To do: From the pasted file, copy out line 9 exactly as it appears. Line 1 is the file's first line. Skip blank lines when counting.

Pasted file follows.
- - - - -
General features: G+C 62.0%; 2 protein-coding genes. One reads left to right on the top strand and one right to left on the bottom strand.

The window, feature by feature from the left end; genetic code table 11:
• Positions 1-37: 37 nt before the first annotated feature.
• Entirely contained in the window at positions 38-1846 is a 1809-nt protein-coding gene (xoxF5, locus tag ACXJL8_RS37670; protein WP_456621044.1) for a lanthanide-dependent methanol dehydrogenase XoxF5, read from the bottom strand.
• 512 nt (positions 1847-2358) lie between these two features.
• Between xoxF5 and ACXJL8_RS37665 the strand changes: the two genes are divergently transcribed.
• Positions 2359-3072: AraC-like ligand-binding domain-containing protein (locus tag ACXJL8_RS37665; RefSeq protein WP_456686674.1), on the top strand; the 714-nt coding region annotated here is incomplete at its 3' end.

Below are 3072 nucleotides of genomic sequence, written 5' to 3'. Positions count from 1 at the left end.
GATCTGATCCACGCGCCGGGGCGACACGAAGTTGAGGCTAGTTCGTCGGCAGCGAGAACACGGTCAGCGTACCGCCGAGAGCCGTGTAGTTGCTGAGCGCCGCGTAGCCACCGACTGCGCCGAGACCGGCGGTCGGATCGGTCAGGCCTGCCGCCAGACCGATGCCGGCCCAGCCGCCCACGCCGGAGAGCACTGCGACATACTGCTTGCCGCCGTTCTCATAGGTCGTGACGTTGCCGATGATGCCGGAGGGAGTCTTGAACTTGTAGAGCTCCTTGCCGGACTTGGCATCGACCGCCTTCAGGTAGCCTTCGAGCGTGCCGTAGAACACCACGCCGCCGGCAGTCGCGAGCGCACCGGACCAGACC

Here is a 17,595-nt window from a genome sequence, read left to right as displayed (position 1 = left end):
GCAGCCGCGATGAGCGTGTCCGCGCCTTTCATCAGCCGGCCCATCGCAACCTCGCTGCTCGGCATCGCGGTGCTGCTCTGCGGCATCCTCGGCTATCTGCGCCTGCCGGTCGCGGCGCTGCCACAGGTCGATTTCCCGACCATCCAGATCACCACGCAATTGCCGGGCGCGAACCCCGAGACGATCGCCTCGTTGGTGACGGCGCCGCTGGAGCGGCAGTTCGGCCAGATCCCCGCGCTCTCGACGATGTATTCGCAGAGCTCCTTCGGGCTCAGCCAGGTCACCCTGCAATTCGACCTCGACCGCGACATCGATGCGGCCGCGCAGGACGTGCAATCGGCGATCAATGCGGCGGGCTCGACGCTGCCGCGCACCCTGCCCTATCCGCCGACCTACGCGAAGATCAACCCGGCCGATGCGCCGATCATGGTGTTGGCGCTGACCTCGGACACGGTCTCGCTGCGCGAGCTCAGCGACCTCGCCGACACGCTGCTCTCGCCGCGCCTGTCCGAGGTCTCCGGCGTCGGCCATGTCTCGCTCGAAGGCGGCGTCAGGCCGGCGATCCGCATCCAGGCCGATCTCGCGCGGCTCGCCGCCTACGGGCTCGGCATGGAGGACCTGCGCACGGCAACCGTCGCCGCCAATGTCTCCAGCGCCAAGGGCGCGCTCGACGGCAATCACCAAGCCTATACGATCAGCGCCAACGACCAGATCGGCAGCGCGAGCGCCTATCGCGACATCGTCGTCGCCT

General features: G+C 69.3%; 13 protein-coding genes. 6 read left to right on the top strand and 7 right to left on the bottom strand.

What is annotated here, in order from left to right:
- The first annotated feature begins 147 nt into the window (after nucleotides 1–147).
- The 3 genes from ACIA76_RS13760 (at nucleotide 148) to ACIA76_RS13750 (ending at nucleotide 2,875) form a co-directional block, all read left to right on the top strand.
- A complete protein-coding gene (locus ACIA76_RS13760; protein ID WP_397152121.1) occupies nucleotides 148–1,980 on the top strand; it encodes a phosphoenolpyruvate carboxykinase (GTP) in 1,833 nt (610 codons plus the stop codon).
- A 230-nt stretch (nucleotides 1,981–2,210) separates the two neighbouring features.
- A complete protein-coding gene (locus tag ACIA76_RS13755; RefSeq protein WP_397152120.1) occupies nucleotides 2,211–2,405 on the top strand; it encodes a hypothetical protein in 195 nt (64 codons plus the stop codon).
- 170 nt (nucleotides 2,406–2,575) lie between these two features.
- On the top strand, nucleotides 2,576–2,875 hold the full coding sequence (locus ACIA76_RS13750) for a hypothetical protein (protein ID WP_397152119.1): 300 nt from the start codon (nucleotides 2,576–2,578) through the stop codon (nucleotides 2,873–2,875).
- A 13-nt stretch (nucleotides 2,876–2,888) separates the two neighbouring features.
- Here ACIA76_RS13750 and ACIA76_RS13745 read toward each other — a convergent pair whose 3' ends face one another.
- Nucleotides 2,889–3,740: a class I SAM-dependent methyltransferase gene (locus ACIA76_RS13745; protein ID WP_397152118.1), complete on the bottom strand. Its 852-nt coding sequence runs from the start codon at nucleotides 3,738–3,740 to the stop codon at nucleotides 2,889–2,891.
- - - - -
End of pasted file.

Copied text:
GATCTGATCCACGCGCCGGGGCGACACGAAGTTGAGGCTAGTTCGTCGGCAGCGAGAACACGGTCAGCGTACCGCCGAGAGCCGTGTAGTTGCTGAGCGCCGCGTAGCCACCGACTGCGCCGAGACCGGCGGTCGGATCGGTCAGGCCTGCCGCCAGACCGATGCCGGCCCAGCCGCCCACGCCGGAGAGCACTGCGACATACTGCTTGCCGCCGTTCTCATAGGTCGTGACGTTGCCGATGATGCCGGAGGGAGTCTTGAACTTGTAGAGCTCCTTGCCGGACTTGGCATCGACCGCCTTCAGGTAGCCTTCGAGCGTGCCGTAGAACACCACGCCGCCGGCAGTCGCGAGCGCACCGGACCAGACC